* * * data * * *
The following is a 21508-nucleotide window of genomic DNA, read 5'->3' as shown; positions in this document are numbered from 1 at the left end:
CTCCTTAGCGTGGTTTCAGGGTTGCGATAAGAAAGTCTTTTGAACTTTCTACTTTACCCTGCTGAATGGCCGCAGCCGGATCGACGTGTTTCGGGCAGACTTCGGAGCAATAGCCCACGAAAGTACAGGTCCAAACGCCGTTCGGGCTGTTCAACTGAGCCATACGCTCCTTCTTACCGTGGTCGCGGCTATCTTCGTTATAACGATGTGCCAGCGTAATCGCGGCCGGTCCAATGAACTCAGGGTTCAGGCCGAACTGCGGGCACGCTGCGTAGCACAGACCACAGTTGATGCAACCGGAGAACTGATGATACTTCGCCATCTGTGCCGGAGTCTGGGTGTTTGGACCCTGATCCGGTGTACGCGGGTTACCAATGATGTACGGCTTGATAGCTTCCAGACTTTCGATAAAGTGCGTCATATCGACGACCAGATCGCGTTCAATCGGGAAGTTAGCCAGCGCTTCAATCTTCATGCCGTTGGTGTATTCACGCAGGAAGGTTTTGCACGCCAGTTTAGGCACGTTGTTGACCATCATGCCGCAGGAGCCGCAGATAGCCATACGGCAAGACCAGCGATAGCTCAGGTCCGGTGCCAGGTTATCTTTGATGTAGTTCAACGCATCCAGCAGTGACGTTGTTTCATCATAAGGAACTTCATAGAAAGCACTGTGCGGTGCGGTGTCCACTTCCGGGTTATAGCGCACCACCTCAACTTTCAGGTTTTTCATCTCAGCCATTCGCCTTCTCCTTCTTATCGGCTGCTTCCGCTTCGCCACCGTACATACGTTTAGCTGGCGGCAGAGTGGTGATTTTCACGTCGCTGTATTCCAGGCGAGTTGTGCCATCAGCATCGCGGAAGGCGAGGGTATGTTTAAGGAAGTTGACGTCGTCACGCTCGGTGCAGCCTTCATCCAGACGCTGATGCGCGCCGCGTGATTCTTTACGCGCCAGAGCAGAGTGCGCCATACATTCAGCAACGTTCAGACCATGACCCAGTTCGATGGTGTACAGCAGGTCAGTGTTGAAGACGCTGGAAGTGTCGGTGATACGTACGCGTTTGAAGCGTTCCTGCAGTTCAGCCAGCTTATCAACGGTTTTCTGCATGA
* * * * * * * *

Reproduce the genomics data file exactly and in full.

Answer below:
The following is a 21508-nucleotide window of genomic DNA, read 5'->3' as shown; positions in this document are numbered from 1 at the left end:
CTCCTTAGCGTGGTTTCAGGGTTGCGATAAGAAAGTCTTTTGAACTTTCTACTTTACCCTGCTGAATGGCCGCAGCCGGATCGACGTGTTTCGGGCAGACTTCGGAGCAATAGCCCACGAAAGTACAGGTCCAAACGCCGTTCGGGCTGTTCAACTGAGCCATACGCTCCTTCTTACCGTGGTCGCGGCTATCTTCGTTATAACGATGTGCCAGCGTAATCGCGGCCGGTCCAATGAACTCAGGGTTCAGGCCGAACTGCGGGCACGCTGCGTAGCACAGACCACAGTTGATGCAACCGGAGAACTGATGATACTTCGCCATCTGTGCCGGAGTCTGGGTGTTTGGACCCTGATCCGGTGTACGCGGGTTACCAATGATGTACGGCTTGATAGCTTCCAGACTTTCGATAAAGTGCGTCATATCGACGACCAGATCGCGTTCAATCGGGAAGTTAGCCAGCGCTTCAATCTTCATGCCGTTGGTGTATTCACGCAGGAAGGTTTTGCACGCCAGTTTAGGCACGTTGTTGACCATCATGCCGCAGGAGCCGCAGATAGCCATACGGCAAGACCAGCGATAGCTCAGGTCCGGTGCCAGGTTATCTTTGATGTAGTTCAACGCATCCAGCAGTGACGTTGTTTCATCATAAGGAACTTCATAGAAAGCACTGTGCGGTGCGGTGTCCACTTCCGGGTTATAGCGCACCACCTCAACTTTCAGGTTTTTCATCTCAGCCATTCGCCTTCTCCTTCTTATCGGCTGCTTCCGCTTCGCCACCGTACATACGTTTAGCTGGCGGCAGAGTGGTGATTTTCACGTCGCTGTATTCCAGGCGAGTTGTGCCATCAGCATCGCGGAAGGCGAGGGTATGTTTAAGGAAGTTGACGTCGTCACGCTCGGTGCAGCCTTCATCCAGACGCTGATGCGCGCCGCGTGATTCTTTACGCGCCAGAGCAGAGTGCGCCATACATTCAGCAACGTTCAGACCATGACCCAGTTCGATGGTGTACAGCAGGTCAGTGTTGAAGACGCTGGAAGTGTCGGTGATACGTACGCGTTTGAAGCGTTCCTGCAGTTCAGCCAGCTTATCAACGGTTTTCTGCATGA